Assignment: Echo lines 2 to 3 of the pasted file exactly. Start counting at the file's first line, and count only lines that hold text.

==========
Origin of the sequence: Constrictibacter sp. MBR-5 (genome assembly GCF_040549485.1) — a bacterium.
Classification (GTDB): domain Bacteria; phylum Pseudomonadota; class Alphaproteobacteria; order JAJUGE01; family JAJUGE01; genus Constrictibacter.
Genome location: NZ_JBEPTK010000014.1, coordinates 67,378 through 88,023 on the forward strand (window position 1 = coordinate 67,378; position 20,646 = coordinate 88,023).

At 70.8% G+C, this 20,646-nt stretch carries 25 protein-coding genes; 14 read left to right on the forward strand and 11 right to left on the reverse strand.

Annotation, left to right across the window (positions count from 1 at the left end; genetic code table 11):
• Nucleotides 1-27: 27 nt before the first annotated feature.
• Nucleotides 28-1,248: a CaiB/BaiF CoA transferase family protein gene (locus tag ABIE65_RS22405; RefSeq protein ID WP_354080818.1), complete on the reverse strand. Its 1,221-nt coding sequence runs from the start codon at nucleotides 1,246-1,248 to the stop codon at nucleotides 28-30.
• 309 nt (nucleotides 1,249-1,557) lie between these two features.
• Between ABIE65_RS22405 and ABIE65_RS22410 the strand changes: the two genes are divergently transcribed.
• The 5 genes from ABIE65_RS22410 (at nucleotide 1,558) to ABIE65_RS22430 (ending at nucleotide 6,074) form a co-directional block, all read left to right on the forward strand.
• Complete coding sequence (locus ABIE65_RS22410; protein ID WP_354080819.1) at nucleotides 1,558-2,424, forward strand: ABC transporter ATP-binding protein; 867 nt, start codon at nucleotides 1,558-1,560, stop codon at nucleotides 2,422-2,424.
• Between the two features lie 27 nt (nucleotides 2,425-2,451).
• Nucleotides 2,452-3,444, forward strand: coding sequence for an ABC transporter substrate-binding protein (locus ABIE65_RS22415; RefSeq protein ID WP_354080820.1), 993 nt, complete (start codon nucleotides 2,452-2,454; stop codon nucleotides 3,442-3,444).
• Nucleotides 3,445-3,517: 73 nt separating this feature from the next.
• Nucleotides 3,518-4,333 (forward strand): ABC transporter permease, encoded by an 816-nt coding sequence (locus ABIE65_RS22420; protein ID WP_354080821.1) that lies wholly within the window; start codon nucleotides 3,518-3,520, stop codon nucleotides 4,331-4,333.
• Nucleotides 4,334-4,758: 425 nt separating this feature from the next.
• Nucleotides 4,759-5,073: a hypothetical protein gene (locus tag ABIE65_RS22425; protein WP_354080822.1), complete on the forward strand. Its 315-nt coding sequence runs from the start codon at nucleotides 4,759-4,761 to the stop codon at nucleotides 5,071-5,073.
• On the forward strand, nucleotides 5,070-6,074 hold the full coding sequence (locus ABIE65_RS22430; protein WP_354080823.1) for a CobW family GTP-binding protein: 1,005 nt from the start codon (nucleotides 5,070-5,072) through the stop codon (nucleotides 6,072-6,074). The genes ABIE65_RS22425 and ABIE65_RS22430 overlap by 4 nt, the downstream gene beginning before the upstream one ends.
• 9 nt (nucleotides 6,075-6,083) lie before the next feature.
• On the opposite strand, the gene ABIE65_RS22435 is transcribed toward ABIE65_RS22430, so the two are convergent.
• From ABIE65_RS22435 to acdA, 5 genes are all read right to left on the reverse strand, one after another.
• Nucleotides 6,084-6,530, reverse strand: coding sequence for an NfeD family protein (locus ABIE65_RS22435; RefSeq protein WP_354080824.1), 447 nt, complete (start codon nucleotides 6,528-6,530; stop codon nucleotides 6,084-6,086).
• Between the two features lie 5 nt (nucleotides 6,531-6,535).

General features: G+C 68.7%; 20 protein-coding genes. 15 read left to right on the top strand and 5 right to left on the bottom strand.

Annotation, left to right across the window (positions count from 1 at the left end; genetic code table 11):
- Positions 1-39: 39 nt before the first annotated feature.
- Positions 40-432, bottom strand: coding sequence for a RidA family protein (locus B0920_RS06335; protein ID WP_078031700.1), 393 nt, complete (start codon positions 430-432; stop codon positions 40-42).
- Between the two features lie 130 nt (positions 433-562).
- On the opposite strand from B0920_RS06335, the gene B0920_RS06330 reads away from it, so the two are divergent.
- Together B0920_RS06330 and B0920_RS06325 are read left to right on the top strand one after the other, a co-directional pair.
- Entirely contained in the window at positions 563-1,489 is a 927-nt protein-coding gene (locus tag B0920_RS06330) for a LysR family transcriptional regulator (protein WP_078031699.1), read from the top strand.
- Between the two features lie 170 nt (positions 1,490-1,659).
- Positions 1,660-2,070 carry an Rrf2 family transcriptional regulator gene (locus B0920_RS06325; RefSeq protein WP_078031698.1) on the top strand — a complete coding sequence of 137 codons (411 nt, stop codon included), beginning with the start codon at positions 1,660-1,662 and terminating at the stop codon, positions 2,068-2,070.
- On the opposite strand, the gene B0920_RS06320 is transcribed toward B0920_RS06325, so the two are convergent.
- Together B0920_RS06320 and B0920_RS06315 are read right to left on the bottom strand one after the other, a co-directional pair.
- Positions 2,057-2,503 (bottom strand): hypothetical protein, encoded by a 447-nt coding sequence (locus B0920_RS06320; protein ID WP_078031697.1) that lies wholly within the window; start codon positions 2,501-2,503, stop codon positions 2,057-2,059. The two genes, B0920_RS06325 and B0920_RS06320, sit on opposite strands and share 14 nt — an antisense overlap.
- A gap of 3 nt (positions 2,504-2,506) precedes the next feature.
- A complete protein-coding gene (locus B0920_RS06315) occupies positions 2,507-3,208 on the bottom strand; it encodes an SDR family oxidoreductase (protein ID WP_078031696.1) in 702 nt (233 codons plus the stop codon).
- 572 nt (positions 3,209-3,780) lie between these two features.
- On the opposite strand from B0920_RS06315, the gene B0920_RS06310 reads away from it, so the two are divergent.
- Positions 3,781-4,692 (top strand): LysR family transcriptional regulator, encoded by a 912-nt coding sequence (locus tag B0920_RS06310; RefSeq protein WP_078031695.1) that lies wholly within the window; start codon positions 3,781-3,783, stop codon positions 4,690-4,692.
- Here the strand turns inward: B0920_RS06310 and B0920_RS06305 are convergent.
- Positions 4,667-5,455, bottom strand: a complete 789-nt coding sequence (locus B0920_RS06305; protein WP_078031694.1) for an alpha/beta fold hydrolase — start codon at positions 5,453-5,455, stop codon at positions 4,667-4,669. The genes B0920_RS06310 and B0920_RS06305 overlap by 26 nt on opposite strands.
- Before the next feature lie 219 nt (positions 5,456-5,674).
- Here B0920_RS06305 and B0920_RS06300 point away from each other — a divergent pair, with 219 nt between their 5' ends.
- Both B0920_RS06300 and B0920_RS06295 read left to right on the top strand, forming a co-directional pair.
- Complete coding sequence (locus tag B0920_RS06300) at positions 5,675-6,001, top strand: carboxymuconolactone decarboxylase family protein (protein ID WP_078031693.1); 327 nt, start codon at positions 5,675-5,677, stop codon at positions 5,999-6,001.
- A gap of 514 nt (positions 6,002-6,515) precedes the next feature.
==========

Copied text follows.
Classification (GTDB): domain Bacteria; phylum Pseudomonadota; class Alphaproteobacteria; order JAJUGE01; family JAJUGE01; genus Constrictibacter.
Genome location: NZ_JBEPTK010000014.1, coordinates 67,378 through 88,023 on the forward strand (window position 1 = coordinate 67,378; position 20,646 = coordinate 88,023).